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Temperature (Thermal Expansion) problem

  1. Aug 2, 2012 #1
    1. The problem statement, all variables and given/known data
    Two metal bars are made of invar and a third is made of aluminum. At 0°C, each of the 3 bars is drilled with two holes 40cm apart. The bars are assembled into an equilateral triangle.


    2. Relevant equations
    a)ignoring expansion of the invar, find the angles between the invar bars as a function of Celsius temperature
    b)is the answer accurate for negative as well as positive temps and c) for 0°C
    d)assuming the tabulated expansion coefficients are constant, solve again including expansion of the invar
    e and f) find the greatest and smallest attainable angles between the invar bars

    I know this is a long problem with a lot of work but can anyone at least get me started, im stuck as far as how to even start

    3. The attempt at a solution[/b
    aluminum melts at 660°C and invar at 1427°C
     
  2. jcsd
  3. Aug 3, 2012 #2

    CWatters

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    Write an equation for the length of Ali bar when hot.
    Draw a triangle.
    Write an equation for the angle opposite the Ali bar.

    Hint: It might be easier to write an equation for "half the angle" then double it.... Draw a line from the corner where the invar bars meet to the middle of the Ali bar. Due to symetry it meets the Ali bar at 90 degrees.
     
  4. Aug 4, 2012 #3
    what kind of equation do i write?
     
  5. Aug 4, 2012 #4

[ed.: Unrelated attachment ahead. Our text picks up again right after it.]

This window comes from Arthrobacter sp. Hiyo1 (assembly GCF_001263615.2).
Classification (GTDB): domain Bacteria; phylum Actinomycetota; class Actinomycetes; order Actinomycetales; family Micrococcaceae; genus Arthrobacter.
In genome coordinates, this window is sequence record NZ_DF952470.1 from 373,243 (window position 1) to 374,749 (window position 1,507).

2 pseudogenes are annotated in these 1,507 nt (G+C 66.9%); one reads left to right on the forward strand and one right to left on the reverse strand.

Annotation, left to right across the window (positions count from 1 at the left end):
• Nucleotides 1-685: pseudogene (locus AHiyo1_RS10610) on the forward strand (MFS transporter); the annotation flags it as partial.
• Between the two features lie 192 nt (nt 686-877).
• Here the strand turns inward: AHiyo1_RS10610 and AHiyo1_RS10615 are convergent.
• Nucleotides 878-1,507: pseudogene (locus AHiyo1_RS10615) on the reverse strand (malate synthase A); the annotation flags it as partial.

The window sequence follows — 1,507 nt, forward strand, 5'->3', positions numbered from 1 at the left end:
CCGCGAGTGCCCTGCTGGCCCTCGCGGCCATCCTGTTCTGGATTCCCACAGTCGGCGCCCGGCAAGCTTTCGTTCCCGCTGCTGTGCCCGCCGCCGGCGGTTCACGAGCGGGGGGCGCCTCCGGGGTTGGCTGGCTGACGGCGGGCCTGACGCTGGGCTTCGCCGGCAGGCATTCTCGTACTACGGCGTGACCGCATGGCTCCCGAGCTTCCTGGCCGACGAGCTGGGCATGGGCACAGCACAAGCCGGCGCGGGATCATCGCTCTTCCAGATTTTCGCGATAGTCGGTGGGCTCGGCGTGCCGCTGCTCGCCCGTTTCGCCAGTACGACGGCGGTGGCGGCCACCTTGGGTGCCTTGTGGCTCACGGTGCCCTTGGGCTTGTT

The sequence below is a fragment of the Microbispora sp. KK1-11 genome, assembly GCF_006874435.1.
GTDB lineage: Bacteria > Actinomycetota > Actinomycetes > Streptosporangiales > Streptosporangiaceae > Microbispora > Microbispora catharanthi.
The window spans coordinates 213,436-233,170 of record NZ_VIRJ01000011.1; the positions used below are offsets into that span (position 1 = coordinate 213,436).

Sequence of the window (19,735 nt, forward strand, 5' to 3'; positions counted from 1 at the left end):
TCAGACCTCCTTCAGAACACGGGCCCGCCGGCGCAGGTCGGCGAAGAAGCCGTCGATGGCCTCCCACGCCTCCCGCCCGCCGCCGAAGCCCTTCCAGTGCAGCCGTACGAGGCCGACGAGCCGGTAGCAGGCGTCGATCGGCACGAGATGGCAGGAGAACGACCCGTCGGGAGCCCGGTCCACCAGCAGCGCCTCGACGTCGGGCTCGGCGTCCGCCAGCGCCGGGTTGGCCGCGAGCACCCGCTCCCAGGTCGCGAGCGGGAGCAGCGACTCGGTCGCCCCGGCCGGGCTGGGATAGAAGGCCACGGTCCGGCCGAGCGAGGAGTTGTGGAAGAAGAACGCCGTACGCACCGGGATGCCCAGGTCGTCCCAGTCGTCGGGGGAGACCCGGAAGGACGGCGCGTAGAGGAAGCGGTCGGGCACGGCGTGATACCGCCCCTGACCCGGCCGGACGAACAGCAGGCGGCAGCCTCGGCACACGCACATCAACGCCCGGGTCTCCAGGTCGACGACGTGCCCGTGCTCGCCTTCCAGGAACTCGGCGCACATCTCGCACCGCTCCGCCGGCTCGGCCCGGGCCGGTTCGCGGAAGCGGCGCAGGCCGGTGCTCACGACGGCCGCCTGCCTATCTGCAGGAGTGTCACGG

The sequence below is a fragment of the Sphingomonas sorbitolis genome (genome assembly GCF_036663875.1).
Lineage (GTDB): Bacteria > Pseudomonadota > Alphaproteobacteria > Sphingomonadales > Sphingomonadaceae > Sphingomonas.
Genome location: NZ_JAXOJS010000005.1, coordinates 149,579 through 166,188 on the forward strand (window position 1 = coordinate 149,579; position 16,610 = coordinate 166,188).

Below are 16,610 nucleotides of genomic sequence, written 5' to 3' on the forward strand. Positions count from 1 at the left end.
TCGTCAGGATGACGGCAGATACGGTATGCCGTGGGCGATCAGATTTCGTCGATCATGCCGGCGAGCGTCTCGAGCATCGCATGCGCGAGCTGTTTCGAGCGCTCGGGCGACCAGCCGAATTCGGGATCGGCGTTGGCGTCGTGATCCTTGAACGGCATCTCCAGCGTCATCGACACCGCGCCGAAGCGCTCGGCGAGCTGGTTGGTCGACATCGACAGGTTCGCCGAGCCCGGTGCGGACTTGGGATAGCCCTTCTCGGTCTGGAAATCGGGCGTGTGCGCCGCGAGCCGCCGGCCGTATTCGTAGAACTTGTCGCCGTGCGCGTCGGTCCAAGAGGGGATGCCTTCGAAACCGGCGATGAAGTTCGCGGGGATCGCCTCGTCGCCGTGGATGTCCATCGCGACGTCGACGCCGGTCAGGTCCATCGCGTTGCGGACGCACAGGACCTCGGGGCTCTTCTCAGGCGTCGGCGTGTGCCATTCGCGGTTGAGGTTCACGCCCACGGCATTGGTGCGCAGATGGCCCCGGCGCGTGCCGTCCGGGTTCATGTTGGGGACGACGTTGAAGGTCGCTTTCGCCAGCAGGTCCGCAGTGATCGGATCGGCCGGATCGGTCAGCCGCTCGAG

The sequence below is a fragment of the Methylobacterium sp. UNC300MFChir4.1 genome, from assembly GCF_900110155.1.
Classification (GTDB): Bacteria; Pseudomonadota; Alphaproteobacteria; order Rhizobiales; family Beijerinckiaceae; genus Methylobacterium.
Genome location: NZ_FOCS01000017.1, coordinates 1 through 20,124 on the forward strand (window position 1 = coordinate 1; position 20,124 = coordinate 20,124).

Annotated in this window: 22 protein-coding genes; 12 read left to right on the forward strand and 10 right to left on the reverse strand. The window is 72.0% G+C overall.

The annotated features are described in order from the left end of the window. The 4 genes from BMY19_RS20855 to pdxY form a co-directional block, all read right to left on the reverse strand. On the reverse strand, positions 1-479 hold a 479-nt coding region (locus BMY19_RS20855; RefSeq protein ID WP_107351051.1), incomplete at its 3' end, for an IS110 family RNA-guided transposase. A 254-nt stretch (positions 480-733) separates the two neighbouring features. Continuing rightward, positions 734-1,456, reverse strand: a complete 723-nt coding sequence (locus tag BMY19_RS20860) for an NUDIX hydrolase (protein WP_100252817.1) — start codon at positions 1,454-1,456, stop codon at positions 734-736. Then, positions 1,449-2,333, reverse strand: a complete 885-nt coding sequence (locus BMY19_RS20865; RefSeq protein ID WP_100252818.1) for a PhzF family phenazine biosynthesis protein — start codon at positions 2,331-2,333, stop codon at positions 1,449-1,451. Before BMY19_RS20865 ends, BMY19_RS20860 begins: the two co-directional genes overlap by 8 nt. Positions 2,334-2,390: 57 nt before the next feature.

CWatters

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    An equation for the length as a function of temperature. See "Linear Expansion" down here

    http://en.wikipedia.org/wiki/Thermal_expansion

    It's been a while since I did this but...

    Lhot = Linitial + DeltaL

    DeltaL = Linitial * AlphaL * DeltaT

    So

    Lhot = Linitial + Linitial * AlphaL * DeltaT

    Lhot = Linitial * (1+ AlphaL*DeltaT)
     
  6. Aug 5, 2012 #5
    okay so the first one says find the angle between the invar bars ignoring expansion, so how would i start that? sorry im just really confused
     
  7. Aug 6, 2012 #6

    CWatters

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    At 0C all bars have same length => triangle with equal length sides => 180/3 = 60 degrees.
     
  8. Aug 6, 2012 #7
    wow i was making that a lot harder than it was. it says as a function of celsius temperature so would it just be 0°C?
     
  9. Aug 6, 2012 #8

    CWatters

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    Err no. That's just the "angle between the invar bars ignoring expansion".

    The question says ignore expansion of the invar but account for expansion of the Ali. Try this...

    Draw a triangle with the base horizontal. Label the base "Ali" and the other two sides "Invar".

    Draw a construction line from the corner at the top of the triangle to the middle of the Ali bar. Note it meets at a right angle.

    Now imagine that the middle of the ali bar is fixed to the page with the right and left ends able to move away from the middle to the left and right as the ali expands. Note how the symetry is preserved. The angle where the construction line meets the Ali bar is allways 90 degrees.

    Now look at one half of the triangle only. Lets say the right hand half. Label the angle between the right hand invar bar and the vertical construction line. The question actually asks for the angle between the two invar bars but you can multiply by 2 later right?

    Now that angle you labeled..

    Sin(angle) = Opposite over Hypotenuse

    In this case the "opposite" is half the length of the Ali rod. The Hypotenuse is the length of the invar rod. So

    Sin(angle) = 0.5 * length of ali rod/(length of invar rod)
    or
    Angle = Sin-1(0.5 * length of ali rod/(length of invar rod)

    So now find an equation for the length of an ali bar vs temperature. Substitute it into the equation above.

    Remember to multiply the answer by two.

    Check your answer by setting a temperature of 0C. The angle should be 30 x 2 = 60 degrees.

    Job done... or at least part a).
     
    Last edited: Aug 6, 2012
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